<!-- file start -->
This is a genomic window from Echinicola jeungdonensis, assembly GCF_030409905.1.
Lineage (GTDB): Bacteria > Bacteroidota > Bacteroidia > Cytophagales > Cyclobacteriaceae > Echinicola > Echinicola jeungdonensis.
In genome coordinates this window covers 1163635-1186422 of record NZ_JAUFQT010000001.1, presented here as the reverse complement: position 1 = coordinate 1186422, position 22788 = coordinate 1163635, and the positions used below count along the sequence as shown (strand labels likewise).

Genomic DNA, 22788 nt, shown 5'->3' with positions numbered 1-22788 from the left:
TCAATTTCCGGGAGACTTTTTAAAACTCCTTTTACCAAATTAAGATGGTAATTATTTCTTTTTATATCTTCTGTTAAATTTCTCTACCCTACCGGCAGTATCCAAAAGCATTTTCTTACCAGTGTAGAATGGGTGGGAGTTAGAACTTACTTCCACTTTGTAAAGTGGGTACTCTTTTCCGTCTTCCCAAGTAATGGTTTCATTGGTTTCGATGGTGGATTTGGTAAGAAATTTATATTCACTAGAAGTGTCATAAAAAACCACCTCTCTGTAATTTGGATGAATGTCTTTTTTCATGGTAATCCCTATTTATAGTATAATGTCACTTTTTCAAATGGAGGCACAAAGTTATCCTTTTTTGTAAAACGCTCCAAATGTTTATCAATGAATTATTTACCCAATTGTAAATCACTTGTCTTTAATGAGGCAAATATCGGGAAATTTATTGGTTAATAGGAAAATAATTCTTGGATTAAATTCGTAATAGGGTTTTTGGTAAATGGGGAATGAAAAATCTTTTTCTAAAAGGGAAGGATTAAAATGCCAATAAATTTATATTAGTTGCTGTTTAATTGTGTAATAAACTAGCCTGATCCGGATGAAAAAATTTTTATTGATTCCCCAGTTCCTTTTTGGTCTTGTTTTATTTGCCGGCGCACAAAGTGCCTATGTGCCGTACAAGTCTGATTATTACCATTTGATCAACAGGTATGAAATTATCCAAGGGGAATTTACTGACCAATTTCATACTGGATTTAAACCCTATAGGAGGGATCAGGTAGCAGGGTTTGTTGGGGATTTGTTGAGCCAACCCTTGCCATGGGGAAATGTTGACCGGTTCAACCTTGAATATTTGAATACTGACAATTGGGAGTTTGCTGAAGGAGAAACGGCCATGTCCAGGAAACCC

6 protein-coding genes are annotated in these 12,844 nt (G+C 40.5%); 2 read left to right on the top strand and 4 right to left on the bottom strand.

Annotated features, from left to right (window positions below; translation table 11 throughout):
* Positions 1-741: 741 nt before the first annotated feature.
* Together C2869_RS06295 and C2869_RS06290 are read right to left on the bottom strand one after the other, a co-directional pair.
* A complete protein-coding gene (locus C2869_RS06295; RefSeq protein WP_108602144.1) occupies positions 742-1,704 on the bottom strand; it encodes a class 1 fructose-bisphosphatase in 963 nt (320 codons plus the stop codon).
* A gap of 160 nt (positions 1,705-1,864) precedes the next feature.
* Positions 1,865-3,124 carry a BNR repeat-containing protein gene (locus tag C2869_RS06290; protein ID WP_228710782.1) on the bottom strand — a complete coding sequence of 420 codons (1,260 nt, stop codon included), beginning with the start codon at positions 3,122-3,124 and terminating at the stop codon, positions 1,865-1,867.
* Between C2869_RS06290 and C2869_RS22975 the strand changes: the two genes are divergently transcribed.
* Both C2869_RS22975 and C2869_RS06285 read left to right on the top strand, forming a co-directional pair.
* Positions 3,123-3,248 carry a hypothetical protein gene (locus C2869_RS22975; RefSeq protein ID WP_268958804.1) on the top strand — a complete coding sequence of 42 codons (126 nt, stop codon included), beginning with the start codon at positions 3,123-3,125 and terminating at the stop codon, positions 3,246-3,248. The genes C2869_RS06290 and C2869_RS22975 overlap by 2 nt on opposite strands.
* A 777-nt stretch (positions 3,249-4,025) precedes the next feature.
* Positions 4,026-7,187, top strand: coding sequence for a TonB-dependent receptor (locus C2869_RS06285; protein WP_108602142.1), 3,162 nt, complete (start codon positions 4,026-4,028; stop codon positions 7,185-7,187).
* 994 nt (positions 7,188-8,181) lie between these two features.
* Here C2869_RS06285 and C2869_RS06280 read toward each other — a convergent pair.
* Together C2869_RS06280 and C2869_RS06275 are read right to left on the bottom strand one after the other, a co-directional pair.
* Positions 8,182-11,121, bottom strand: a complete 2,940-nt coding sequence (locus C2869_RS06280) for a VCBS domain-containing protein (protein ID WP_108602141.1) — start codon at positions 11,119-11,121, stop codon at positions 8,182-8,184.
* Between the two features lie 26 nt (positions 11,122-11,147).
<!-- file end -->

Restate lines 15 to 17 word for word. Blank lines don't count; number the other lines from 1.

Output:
* Positions 3,123-3,248 carry a hypothetical protein gene (locus C2869_RS22975; RefSeq protein ID WP_268958804.1) on the top strand — a complete coding sequence of 42 codons (126 nt, stop codon included), beginning with the start codon at positions 3,123-3,125 and terminating at the stop codon, positions 3,246-3,248. The genes C2869_RS06290 and C2869_RS22975 overlap by 2 nt on opposite strands.
* A 777-nt stretch (positions 3,249-4,025) precedes the next feature.
* Positions 4,026-7,187, top strand: coding sequence for a TonB-dependent receptor (locus C2869_RS06285; protein WP_108602142.1), 3,162 nt, complete (start codon positions 4,026-4,028; stop codon positions 7,185-7,187).